WASHINGTON and LONDON ― The United Kingdom has announced a plan to add £800 million (U.S. $1.13 billion) to the Ministry of Defence’s budget for the upcoming financial year, as top defense officials acknowledge that the cost to keep Britain’s military in top shape will remain a challenge.

The vast majority of that funding, £600 million, will be withdrawn from the £10 billion contingency fund for the Dreadnought submarine program, announced in the 2015 Strategic Defence and Security Review. The contingency is held by the Treasury, which has agreed to release the funds in an effort to keep the £31 billion Trident missile-armed submarine program on track.

A further £200 million will be added to the budget next year in the “Supplementary Estimates“ released by the Treasury in February 2018. While the £200 million was assigned to the current financial year, the MoD said it had brought forward payments due next year, releasing extra cash for the 2018-19 budget.

“Today’s announcement will ensure that the work to rebuild the U.K.’s new, world-class nuclear submarines remains on schedule, and it’s another sign of the deep commitment this government has to keeping our country safe,” Prime Minister Theresa May said during a public appearance Wednesday.

The announcement comes as the U.K. and its NATO allies have accused Russia of organizing an attempted assassination using a nerve agent on British soil. The ongoing fallout from that issue has included the expulsion of Russian diplomats from 20 countries.

The issue of funding all of the U.K.’s defense priorities has been underlined since Britain voted to leave the European Union in 2016, which saw the pound’s value drop just as the MoD signed contracts for a series of major modernization programs. At the same time, the speed at which technology is developing means a constant stream of investment is needed to keep up with peer competitors.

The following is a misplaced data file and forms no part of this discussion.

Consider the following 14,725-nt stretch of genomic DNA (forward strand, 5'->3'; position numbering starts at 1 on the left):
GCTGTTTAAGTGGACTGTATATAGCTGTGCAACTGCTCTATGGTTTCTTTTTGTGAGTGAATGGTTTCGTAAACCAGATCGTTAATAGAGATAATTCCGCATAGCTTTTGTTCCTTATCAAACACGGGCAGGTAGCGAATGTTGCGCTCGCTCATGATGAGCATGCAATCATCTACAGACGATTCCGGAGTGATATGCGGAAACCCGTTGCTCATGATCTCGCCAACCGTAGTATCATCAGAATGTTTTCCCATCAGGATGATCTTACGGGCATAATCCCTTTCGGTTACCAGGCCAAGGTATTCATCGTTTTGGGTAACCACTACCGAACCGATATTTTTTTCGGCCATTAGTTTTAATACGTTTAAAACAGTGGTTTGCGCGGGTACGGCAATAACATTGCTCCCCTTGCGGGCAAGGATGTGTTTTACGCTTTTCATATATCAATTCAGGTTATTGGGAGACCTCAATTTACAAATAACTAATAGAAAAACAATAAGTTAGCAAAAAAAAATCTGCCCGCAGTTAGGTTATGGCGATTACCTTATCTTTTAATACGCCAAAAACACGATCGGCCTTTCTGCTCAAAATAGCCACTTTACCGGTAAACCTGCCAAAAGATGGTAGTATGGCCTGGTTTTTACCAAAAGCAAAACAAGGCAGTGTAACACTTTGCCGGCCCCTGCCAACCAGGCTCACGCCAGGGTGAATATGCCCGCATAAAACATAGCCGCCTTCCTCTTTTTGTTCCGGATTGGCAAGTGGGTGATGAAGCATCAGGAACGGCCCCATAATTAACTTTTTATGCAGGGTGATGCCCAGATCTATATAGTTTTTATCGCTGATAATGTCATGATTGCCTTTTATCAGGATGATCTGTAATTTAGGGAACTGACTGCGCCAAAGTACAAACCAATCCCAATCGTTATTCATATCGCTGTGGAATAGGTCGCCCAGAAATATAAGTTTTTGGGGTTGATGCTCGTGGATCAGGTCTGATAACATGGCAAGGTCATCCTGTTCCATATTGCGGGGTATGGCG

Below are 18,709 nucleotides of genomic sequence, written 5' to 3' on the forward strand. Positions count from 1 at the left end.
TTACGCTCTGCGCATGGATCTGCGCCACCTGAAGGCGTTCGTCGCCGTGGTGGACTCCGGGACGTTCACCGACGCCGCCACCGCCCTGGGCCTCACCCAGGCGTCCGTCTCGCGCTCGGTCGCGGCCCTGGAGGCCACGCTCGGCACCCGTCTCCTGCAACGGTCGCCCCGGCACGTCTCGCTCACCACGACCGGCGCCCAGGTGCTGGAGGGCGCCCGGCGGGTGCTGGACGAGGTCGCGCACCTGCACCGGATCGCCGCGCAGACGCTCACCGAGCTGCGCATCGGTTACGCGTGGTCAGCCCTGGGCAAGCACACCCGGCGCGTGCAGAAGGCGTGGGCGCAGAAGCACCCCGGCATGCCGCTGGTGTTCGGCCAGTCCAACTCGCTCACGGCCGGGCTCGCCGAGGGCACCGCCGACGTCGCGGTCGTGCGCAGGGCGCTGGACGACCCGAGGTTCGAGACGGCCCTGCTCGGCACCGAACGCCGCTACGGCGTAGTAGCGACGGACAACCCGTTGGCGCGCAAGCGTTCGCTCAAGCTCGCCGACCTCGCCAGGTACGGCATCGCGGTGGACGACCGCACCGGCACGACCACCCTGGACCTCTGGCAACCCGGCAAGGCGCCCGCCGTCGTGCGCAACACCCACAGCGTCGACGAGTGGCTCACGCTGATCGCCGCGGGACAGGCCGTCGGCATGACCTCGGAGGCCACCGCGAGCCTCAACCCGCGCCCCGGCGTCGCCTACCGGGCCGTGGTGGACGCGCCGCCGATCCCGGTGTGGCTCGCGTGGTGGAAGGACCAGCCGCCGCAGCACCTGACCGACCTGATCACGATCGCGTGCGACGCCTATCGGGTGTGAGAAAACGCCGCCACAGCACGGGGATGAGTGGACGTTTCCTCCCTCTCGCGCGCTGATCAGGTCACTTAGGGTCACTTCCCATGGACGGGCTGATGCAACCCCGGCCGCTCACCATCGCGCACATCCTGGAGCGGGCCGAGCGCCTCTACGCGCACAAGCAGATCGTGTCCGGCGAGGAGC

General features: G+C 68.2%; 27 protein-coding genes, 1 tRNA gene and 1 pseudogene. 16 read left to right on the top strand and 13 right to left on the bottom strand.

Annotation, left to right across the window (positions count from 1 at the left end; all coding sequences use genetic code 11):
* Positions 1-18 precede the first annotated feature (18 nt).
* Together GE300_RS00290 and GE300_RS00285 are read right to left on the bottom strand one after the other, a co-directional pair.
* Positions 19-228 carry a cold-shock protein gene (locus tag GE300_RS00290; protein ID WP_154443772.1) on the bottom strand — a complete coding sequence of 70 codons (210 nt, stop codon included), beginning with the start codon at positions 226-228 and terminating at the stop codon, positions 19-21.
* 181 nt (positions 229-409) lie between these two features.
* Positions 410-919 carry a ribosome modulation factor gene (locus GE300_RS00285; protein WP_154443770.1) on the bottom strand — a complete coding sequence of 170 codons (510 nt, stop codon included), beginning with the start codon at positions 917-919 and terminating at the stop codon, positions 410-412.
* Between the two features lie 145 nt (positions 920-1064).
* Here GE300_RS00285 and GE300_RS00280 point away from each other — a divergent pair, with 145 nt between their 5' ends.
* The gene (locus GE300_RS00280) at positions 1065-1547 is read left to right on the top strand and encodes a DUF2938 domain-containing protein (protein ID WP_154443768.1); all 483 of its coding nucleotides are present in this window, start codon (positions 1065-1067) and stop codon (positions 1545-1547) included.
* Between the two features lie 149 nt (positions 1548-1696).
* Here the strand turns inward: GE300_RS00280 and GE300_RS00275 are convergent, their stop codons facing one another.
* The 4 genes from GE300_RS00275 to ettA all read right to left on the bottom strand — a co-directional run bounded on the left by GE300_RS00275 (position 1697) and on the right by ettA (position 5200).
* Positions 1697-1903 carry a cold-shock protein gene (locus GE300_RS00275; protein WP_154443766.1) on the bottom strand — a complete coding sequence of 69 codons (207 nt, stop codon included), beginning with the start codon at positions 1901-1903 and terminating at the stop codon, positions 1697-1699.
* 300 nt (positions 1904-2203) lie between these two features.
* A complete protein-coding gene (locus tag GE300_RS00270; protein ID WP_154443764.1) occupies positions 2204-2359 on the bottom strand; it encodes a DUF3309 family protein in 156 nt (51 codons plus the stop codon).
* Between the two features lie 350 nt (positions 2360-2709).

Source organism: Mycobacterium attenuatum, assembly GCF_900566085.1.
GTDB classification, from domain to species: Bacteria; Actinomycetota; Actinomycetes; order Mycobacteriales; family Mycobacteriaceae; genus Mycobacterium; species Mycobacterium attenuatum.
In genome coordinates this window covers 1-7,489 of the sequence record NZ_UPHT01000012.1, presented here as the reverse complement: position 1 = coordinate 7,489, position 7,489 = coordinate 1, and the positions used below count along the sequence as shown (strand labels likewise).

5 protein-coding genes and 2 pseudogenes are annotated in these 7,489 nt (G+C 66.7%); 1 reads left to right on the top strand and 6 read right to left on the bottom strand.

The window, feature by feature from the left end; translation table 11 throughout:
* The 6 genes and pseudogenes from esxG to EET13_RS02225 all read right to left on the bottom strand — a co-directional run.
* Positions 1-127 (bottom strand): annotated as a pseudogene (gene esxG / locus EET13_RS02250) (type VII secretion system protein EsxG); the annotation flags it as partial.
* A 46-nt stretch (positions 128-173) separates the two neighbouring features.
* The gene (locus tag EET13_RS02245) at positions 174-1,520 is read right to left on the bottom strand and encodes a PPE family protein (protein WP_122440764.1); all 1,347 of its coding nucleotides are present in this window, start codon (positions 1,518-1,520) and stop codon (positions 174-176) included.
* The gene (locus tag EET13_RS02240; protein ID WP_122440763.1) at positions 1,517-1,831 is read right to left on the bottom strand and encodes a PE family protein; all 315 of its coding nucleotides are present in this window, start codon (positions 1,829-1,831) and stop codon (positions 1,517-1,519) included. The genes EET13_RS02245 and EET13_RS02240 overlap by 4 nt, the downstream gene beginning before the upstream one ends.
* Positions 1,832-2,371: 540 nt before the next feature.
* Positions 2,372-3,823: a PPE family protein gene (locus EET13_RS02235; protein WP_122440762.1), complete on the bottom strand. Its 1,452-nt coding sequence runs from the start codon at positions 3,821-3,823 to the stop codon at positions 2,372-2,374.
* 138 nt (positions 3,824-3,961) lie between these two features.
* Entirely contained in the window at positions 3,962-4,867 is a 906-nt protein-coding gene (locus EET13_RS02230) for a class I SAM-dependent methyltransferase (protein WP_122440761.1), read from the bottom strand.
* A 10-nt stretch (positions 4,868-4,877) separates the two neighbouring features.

Taken together, the reality is that defense is “an expensive thing to deliver if you’re in the premier league,” said Gen. Gordon Messenger, vice chief of the Defence Staff. “And we’re determined to remain in the premier league.”

“I don’t think that we should be too apologetic about the fact this is a tough gig to try and afford, and what we have to do is make sensible decisions within the budgetary envelope that we are afforded by our government,” Messenger added.

Messenger and Stephen Lovegrove, the permanent secretary of the MoD, laid out their views on the defense budget during an exclusive interview with Defense News on March 27 in Washington, D.C.

Fueling fears about affordability, an April 2017 report from a government watchdog warned that the U.K. modernization plan “is at greater risk of becoming unaffordable than at any time since its inception in 2012,” with a potential overrun of £20 billion over the next decade. But Lovegrove downplayed the risk there, noting that the figure assumes an absolute worst-case scenario, including that the pound will remain at extreme lows for the entire 10-year period.

In terms of the pound, Lovegrove said: “Obviously we would hope that it would come back up a bit more because it does represent, if it were to stay at that level forever, a bit more of an affordability challenge.”

But he asserted the next few years will be unaffected either way, thanks to government hedging on the value of the pound ― and while “at the it’s a pressure, [but] who knows what it will be like in three years’ time?”

And Lovegrove seems to have found the silver lining on this particular cloud, noting “a low pound is good for our exporters. We are the second-largest defense-exporting industry in the world. And if other parts of the U.K. defense establishment can benefit from a low pound briefly, then I hope that they will be able to do so.”

Aaron Mehta was deputy editor and senior Pentagon correspondent for Defense News, covering policy, strategy and acquisition at the highest levels of the Defense Department and its international partners.

Andrew Chuter is the United Kingdom correspondent for Defense News.

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